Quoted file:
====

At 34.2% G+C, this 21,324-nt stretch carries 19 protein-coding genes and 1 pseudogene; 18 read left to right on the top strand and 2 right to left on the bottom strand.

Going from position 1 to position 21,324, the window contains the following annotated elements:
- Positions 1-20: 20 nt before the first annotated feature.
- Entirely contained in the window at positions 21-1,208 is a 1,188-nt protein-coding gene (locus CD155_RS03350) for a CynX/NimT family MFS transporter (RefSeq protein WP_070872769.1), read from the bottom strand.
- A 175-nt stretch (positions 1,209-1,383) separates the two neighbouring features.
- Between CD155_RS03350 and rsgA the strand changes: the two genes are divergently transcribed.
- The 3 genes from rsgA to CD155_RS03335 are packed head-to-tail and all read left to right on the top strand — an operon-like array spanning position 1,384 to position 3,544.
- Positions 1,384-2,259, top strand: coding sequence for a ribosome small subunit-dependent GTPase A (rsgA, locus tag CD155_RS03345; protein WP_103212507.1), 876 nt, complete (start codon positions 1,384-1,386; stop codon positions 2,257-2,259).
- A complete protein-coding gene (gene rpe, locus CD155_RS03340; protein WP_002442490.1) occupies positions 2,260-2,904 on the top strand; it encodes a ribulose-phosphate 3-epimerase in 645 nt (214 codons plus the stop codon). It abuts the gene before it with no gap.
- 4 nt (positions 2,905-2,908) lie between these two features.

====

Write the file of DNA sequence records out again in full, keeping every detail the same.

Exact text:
At 34.2% G+C, this 21,324-nt stretch carries 19 protein-coding genes and 1 pseudogene; 18 read left to right on the top strand and 2 right to left on the bottom strand.

Going from position 1 to position 21,324, the window contains the following annotated elements:
- Positions 1-20: 20 nt before the first annotated feature.
- Entirely contained in the window at positions 21-1,208 is a 1,188-nt protein-coding gene (locus CD155_RS03350) for a CynX/NimT family MFS transporter (RefSeq protein WP_070872769.1), read from the bottom strand.
- A 175-nt stretch (positions 1,209-1,383) separates the two neighbouring features.
- Between CD155_RS03350 and rsgA the strand changes: the two genes are divergently transcribed.
- The 3 genes from rsgA to CD155_RS03335 are packed head-to-tail and all read left to right on the top strand — an operon-like array spanning position 1,384 to position 3,544.
- Positions 1,384-2,259, top strand: coding sequence for a ribosome small subunit-dependent GTPase A (rsgA, locus tag CD155_RS03345; protein WP_103212507.1), 876 nt, complete (start codon positions 1,384-1,386; stop codon positions 2,257-2,259).
- A complete protein-coding gene (gene rpe, locus CD155_RS03340; protein WP_002442490.1) occupies positions 2,260-2,904 on the top strand; it encodes a ribulose-phosphate 3-epimerase in 645 nt (214 codons plus the stop codon). It abuts the gene before it with no gap.
- 4 nt (positions 2,905-2,908) lie between these two features.